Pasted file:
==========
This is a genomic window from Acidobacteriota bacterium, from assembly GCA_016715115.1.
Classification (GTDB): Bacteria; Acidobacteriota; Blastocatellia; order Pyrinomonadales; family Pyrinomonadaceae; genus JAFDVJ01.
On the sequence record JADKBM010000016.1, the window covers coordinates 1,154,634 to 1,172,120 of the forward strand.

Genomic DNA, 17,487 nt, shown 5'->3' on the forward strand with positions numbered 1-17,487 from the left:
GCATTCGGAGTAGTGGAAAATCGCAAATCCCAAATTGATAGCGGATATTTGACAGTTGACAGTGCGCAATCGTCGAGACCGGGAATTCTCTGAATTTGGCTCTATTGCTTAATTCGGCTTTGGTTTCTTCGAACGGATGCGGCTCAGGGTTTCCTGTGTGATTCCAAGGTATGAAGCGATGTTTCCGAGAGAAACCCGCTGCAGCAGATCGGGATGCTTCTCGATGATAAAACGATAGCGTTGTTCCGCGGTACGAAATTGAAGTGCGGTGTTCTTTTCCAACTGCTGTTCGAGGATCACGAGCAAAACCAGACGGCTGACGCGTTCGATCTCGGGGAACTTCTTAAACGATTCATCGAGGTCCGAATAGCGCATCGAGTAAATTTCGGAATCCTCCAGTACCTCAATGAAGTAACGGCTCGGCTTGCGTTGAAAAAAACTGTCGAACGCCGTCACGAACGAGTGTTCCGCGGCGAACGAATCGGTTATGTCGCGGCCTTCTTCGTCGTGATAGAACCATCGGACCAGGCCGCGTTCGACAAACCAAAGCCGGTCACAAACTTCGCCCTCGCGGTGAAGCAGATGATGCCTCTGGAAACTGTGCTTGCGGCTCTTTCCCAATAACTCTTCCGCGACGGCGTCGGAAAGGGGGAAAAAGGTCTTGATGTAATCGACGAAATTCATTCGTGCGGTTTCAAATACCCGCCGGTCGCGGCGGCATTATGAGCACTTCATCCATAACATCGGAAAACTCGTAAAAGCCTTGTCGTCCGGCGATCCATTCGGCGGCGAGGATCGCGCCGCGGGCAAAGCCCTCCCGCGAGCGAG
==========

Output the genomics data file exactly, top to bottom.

This is a genomic window from Acidobacteriota bacterium, from assembly GCA_016715115.1.
Classification (GTDB): Bacteria; Acidobacteriota; Blastocatellia; order Pyrinomonadales; family Pyrinomonadaceae; genus JAFDVJ01.
On the sequence record JADKBM010000016.1, the window covers coordinates 1,154,634 to 1,172,120 of the forward strand.

Genomic DNA, 17,487 nt, shown 5'->3' on the forward strand with positions numbered 1-17,487 from the left:
GCATTCGGAGTAGTGGAAAATCGCAAATCCCAAATTGATAGCGGATATTTGACAGTTGACAGTGCGCAATCGTCGAGACCGGGAATTCTCTGAATTTGGCTCTATTGCTTAATTCGGCTTTGGTTTCTTCGAACGGATGCGGCTCAGGGTTTCCTGTGTGATTCCAAGGTATGAAGCGATGTTTCCGAGAGAAACCCGCTGCAGCAGATCGGGATGCTTCTCGATGATAAAACGATAGCGTTGTTCCGCGGTACGAAATTGAAGTGCGGTGTTCTTTTCCAACTGCTGTTCGAGGATCACGAGCAAAACCAGACGGCTGACGCGTTCGATCTCGGGGAACTTCTTAAACGATTCATCGAGGTCCGAATAGCGCATCGAGTAAATTTCGGAATCCTCCAGTACCTCAATGAAGTAACGGCTCGGCTTGCGTTGAAAAAAACTGTCGAACGCCGTCACGAACGAGTGTTCCGCGGCGAACGAATCGGTTATGTCGCGGCCTTCTTCGTCGTGATAGAACCATCGGACCAGGCCGCGTTCGACAAACCAAAGCCGGTCACAAACTTCGCCCTCGCGGTGAAGCAGATGATGCCTCTGGAAACTGTGCTTGCGGCTCTTTCCCAATAACTCTTCCGCGACGGCGTCGGAAAGGGGGAAAAAGGTCTTGATGTAATCGACGAAATTCATTCGTGCGGTTTCAAATACCCGCCGGTCGCGGCGGCATTATGAGCACTTCATCCATAACATCGGAAAACTCGTAAAAGCCTTGTCGTCCGGCGATCCATTCGGCGGCGAGGATCGCGCCGCGGGCAAAGCCCTCCCGCGAGCGAG